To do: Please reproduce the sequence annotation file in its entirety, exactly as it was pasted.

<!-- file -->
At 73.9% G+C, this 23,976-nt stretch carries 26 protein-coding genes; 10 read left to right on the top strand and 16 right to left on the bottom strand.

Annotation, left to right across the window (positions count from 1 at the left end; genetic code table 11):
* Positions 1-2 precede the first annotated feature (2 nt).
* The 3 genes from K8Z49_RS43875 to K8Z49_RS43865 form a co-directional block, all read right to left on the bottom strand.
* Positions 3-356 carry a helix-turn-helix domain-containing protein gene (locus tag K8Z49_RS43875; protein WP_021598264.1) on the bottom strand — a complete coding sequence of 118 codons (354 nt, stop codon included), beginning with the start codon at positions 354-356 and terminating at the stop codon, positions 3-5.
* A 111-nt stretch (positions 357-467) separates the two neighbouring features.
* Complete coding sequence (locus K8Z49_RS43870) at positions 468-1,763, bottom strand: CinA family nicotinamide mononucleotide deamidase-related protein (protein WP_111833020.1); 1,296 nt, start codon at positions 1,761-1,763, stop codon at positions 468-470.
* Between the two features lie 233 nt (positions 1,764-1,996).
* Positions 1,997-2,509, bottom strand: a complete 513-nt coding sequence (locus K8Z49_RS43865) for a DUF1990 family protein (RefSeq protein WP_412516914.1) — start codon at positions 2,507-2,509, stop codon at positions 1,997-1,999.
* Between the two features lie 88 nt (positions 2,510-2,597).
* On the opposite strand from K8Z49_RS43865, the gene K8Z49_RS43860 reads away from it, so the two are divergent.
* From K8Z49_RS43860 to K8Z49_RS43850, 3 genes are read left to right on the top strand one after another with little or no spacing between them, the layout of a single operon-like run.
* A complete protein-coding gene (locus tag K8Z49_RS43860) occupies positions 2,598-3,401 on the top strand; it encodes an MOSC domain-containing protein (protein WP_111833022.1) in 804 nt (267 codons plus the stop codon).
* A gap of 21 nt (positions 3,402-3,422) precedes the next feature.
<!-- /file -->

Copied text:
At 73.9% G+C, this 23,976-nt stretch carries 26 protein-coding genes; 10 read left to right on the top strand and 16 right to left on the bottom strand.

Annotation, left to right across the window (positions count from 1 at the left end; genetic code table 11):
* Positions 1-2 precede the first annotated feature (2 nt).
* The 3 genes from K8Z49_RS43875 to K8Z49_RS43865 form a co-directional block, all read right to left on the bottom strand.
* Positions 3-356 carry a helix-turn-helix domain-containing protein gene (locus tag K8Z49_RS43875; protein WP_021598264.1) on the bottom strand — a complete coding sequence of 118 codons (354 nt, stop codon included), beginning with the start codon at positions 354-356 and terminating at the stop codon, positions 3-5.
* A 111-nt stretch (positions 357-467) separates the two neighbouring features.
* Complete coding sequence (locus K8Z49_RS43870) at positions 468-1,763, bottom strand: CinA family nicotinamide mononucleotide deamidase-related protein (protein WP_111833020.1); 1,296 nt, start codon at positions 1,761-1,763, stop codon at positions 468-470.
* Between the two features lie 233 nt (positions 1,764-1,996).
* Positions 1,997-2,509, bottom strand: a complete 513-nt coding sequence (locus K8Z49_RS43865) for a DUF1990 family protein (RefSeq protein WP_412516914.1) — start codon at positions 2,507-2,509, stop codon at positions 1,997-1,999.
* Between the two features lie 88 nt (positions 2,510-2,597).
* On the opposite strand from K8Z49_RS43865, the gene K8Z49_RS43860 reads away from it, so the two are divergent.
* From K8Z49_RS43860 to K8Z49_RS43850, 3 genes are read left to right on the top strand one after another with little or no spacing between them, the layout of a single operon-like run.
* A complete protein-coding gene (locus tag K8Z49_RS43860) occupies positions 2,598-3,401 on the top strand; it encodes an MOSC domain-containing protein (protein WP_111833022.1) in 804 nt (267 codons plus the stop codon).
* A gap of 21 nt (positions 3,402-3,422) precedes the next feature.